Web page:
About the Book
Biostatistics is easy to teach poorly. Too often, books focus on methodology with no emphasis on programming and practical implementations. In contrast, books focused on R programming and visualization rarely discuss foundational topics that provide the infrastructure needed by data analysts to make decisions, evaluate analytic tools, and get ready for new and unforeseen challenges. Thus, we are bridging this divide that had no reason to exist in the first place. The book is unapologetic about its focus on Biostatistics, that is Statistics with Biological, Public Health, and Medical applications, though we think that it could be used successfully for large Statistical and Data Science Courses. Data and code can be downloaded here: https://github.com/muschellij2/biostatmethods
About the Authors
Ciprian Crainiceanu, PhD received his doctorate in statistics from Cornell University in 2003 and is a Professor of Biostatistics at Johns Hopkins University. He has taught the Master level Methods in Biostatistics course using and expanding on materials borrowed from Dr. Caffo, who, in turn, distilled materials developed over many years by other Johns Hopkins University Biostatistics faculty. Dr. Crainiceanu is a generalist, who likes to work in many different scientific areas. He has specialized in wearable and implantable technology (WIT) with application to health studies and Neuroimaging, especially in structural magnetic resonance imaging (MRI) and computed tomography (CT) with application to clinical studies. Drs. Crainiceanu and Caffo are the co-founders and co-directors of the Statistical Methods and Applications for Research in Technology ([SMART](http://www.smart-stats.org/)) research group.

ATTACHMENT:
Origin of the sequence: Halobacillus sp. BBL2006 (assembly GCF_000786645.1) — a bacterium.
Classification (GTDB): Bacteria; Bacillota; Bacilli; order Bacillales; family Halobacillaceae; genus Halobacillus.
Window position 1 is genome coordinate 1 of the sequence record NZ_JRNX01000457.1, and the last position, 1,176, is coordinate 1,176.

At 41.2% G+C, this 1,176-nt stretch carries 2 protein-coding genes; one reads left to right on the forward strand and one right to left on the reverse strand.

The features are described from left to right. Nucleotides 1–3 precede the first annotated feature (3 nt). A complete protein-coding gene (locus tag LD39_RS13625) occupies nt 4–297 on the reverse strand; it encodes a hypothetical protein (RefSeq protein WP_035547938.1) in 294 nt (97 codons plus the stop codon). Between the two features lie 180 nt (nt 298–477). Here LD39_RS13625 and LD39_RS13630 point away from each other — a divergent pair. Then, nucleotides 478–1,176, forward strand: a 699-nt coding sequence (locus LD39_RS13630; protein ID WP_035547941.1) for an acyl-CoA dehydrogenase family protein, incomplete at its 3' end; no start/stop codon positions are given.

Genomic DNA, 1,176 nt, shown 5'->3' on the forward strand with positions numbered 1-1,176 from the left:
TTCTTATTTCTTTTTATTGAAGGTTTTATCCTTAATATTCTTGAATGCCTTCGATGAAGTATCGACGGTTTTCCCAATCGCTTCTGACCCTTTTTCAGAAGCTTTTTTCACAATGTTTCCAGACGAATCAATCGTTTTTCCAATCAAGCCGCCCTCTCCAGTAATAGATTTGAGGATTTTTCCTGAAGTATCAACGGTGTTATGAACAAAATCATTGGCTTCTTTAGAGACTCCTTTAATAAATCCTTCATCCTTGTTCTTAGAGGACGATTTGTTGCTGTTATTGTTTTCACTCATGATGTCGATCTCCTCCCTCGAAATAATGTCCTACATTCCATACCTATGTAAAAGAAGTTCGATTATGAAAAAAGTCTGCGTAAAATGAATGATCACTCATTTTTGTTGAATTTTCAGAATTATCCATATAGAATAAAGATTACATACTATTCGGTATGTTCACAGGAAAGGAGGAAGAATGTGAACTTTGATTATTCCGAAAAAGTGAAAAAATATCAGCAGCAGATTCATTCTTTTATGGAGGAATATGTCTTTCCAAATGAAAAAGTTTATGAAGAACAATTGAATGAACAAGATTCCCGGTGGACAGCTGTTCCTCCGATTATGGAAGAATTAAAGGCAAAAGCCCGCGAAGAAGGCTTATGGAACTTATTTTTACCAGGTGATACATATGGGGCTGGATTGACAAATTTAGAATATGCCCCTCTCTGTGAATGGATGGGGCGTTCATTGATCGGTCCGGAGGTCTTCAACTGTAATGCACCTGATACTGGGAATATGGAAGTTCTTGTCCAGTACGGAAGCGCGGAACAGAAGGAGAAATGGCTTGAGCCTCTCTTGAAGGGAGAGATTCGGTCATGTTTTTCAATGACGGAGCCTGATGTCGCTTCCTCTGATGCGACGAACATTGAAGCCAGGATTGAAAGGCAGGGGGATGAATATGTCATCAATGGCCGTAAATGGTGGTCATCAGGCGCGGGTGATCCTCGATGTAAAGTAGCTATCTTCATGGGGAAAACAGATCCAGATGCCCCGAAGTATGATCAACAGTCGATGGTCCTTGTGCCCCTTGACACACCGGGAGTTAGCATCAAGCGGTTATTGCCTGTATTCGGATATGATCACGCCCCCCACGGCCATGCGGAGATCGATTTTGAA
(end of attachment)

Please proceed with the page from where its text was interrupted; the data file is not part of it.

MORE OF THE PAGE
Brian Caffo, PhD is a professor in the Department of Biostatistics at the Johns Hopkins Bloomberg School of Public Health. Along with Roger Peng and Jeff Leek, Dr. Caffo created the Data Science Specialization on Coursera. Dr. Caffo is leading expert in statistics and biostatistics and is the recipient of the PECASE award, the highest honor given by the US Government for early career scientists and engineers.
I am an Assistant Scientist in the Department of Biostatistics at Johns Hopkins Bloomberg School of Public Health. I focus on data science, including teaching a few courses and creating a number of R packages, and the analysis of neuroimaging data.